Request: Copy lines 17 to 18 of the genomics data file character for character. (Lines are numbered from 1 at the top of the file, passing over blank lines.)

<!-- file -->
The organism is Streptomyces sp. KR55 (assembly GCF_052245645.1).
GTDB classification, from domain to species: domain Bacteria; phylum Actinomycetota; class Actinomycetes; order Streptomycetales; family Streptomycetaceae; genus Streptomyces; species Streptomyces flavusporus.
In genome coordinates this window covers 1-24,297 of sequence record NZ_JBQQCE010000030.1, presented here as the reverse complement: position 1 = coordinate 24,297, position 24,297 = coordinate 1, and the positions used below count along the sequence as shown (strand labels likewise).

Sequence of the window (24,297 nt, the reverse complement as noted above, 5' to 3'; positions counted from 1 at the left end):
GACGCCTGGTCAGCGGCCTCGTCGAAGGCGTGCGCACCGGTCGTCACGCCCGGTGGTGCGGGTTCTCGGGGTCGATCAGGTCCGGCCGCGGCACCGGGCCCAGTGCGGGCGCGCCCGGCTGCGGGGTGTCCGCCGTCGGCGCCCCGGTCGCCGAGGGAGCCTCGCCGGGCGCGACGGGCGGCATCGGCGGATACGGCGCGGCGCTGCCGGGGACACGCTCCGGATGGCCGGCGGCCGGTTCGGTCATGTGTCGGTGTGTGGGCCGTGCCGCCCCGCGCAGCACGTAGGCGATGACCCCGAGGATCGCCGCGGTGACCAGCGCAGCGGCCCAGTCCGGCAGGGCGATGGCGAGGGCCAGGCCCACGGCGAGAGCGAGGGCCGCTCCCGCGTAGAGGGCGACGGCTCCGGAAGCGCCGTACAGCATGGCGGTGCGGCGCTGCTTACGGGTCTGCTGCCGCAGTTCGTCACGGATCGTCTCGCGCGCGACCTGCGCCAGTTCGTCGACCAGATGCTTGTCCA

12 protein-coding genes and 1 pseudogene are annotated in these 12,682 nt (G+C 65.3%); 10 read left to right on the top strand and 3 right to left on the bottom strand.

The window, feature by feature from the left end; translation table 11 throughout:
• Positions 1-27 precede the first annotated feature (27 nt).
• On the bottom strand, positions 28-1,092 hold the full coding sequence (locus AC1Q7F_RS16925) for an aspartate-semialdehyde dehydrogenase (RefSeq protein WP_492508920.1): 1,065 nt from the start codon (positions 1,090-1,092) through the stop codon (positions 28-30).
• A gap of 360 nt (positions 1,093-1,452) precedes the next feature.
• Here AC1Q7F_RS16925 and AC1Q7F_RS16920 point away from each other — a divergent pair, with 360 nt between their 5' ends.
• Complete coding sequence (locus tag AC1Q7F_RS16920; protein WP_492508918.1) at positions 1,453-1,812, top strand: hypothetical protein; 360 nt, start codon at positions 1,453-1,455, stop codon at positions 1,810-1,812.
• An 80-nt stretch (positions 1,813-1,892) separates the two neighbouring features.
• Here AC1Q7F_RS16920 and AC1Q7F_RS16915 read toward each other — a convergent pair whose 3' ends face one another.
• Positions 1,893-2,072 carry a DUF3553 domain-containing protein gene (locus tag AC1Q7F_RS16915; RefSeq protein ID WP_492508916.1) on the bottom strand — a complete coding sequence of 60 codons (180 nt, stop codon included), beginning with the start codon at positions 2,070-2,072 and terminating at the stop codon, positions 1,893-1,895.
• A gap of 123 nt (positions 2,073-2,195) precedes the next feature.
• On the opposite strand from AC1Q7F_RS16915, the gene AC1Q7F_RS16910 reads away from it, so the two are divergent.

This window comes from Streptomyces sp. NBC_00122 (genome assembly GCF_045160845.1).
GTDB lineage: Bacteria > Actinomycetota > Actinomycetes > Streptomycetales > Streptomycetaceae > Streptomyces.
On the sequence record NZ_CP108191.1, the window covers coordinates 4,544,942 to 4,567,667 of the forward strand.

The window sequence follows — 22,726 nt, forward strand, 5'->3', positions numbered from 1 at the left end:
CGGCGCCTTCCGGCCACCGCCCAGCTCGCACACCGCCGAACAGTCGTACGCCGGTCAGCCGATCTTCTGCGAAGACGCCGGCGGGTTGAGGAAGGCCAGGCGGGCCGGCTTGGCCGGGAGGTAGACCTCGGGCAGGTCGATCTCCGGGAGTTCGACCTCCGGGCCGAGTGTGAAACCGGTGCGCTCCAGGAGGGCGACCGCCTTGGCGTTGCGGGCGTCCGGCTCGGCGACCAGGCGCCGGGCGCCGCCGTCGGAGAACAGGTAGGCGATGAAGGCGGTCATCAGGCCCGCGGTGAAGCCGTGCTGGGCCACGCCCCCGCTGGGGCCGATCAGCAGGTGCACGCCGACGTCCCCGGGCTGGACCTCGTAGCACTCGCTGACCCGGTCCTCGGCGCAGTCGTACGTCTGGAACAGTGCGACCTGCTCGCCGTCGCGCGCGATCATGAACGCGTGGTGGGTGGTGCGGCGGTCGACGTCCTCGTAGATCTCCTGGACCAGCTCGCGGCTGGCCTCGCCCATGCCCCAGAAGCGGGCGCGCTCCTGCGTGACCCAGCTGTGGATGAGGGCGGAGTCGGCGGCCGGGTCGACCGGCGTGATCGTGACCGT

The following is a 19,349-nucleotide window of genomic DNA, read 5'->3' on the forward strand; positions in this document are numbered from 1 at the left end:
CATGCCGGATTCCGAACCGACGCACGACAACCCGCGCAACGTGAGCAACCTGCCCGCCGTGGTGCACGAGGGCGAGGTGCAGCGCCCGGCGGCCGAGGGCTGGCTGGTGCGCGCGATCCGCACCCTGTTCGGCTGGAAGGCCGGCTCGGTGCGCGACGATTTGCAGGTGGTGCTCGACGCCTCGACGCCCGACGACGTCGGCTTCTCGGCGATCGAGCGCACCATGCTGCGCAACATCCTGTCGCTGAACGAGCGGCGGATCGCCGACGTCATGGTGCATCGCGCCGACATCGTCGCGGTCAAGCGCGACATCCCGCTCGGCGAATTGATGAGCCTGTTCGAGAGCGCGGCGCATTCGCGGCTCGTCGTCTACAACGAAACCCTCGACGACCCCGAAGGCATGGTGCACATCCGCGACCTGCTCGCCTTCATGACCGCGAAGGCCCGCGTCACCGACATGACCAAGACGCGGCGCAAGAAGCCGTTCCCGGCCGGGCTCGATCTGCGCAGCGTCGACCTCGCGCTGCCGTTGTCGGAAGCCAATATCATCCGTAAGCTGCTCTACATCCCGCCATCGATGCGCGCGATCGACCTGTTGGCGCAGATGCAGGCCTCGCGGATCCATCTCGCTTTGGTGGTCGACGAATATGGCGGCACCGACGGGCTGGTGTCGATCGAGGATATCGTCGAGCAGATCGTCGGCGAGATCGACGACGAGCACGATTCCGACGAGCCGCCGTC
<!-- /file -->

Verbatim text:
• On the opposite strand from AC1Q7F_RS16915, the gene AC1Q7F_RS16910 reads away from it, so the two are divergent.

This window comes from Streptomyces sp. NBC_00122 (genome assembly GCF_045160845.1).